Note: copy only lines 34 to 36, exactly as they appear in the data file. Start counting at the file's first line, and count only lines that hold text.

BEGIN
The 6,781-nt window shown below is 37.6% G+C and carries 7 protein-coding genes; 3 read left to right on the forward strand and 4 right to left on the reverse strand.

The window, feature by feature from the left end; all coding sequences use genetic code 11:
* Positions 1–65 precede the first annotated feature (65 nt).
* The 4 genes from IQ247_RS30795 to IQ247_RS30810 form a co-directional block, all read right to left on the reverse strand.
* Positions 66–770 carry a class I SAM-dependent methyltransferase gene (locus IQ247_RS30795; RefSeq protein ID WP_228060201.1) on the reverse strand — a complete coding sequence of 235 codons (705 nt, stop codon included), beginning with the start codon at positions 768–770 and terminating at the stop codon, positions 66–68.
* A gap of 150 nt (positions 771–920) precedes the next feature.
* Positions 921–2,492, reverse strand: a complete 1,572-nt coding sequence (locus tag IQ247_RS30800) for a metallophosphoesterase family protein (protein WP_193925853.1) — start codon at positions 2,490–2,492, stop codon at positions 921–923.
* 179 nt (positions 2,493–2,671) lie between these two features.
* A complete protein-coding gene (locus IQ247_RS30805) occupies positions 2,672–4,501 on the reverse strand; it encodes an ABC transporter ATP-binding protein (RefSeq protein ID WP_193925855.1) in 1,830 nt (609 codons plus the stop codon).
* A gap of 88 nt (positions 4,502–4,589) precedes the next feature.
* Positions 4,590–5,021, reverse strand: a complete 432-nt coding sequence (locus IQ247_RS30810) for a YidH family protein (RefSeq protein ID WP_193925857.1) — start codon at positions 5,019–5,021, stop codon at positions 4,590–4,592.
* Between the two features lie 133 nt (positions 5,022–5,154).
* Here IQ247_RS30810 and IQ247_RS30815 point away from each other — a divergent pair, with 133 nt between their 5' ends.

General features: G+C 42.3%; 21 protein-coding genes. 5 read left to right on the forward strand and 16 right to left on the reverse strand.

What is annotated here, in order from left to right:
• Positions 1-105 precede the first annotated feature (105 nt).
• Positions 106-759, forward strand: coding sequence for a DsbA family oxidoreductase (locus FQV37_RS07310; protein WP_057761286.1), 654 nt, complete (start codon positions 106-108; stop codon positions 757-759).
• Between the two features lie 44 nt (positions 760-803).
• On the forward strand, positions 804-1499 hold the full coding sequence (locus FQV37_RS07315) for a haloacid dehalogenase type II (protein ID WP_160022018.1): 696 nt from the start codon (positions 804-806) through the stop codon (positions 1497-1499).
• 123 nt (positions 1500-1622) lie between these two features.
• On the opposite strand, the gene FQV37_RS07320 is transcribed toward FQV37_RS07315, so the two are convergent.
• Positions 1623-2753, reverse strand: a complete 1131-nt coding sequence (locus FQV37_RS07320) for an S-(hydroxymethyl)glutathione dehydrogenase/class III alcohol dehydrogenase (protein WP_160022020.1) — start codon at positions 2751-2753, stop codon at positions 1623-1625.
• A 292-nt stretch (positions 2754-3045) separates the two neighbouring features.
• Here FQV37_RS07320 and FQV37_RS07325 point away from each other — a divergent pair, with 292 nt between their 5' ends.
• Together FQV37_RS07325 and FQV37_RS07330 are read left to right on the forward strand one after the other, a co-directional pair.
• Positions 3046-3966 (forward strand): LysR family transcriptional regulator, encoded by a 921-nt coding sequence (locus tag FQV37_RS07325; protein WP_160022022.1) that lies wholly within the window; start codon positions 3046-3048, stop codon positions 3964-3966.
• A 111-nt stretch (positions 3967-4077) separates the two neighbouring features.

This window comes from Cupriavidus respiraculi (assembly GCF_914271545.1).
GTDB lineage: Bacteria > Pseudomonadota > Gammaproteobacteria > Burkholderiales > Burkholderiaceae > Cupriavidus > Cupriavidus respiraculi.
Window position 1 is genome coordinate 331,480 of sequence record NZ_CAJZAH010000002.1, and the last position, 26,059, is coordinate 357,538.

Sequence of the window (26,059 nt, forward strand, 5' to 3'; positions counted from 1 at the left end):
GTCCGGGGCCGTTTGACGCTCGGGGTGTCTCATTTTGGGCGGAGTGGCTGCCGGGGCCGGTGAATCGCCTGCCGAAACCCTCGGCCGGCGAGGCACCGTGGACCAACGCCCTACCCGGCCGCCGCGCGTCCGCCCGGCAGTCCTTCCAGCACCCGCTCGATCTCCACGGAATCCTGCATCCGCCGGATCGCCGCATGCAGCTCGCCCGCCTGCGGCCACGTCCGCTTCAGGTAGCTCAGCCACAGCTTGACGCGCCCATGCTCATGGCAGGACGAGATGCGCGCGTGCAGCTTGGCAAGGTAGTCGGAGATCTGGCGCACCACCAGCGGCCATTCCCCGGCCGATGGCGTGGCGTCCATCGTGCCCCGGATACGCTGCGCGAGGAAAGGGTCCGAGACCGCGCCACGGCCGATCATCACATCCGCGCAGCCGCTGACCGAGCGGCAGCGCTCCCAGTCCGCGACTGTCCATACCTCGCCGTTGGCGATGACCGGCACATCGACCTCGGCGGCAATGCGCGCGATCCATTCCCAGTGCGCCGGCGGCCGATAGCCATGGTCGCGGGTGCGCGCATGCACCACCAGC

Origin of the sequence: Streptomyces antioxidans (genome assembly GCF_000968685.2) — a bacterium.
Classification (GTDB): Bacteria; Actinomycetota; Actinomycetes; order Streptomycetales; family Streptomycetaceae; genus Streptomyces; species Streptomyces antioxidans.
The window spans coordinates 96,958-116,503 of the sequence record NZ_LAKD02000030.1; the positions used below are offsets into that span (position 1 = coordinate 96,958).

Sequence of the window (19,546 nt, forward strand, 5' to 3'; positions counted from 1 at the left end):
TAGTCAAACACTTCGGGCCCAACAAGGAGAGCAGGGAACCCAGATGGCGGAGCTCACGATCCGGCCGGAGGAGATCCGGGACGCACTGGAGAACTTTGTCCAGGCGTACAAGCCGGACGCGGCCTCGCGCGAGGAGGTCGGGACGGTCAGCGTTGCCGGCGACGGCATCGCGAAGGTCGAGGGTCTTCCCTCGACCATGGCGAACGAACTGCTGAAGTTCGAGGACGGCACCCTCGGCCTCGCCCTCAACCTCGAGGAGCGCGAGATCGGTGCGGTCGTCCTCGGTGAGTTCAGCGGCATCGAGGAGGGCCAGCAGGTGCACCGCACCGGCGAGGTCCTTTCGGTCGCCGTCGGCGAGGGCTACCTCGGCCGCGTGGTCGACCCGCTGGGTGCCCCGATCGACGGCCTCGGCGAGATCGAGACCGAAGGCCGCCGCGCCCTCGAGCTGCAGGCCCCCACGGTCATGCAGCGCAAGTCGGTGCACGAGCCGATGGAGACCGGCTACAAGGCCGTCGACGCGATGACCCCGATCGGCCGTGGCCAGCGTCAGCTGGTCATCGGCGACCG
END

Classification (GTDB): Bacteria; Actinomycetota; Actinomycetes; order Streptomycetales; family Streptomycetaceae; genus Streptomyces; species Streptomyces antioxidans.
The window spans coordinates 96,958-116,503 of the sequence record NZ_LAKD02000030.1; the positions used below are offsets into that span (position 1 = coordinate 96,958).

Sequence of the window (19,546 nt, forward strand, 5' to 3'; positions counted from 1 at the left end):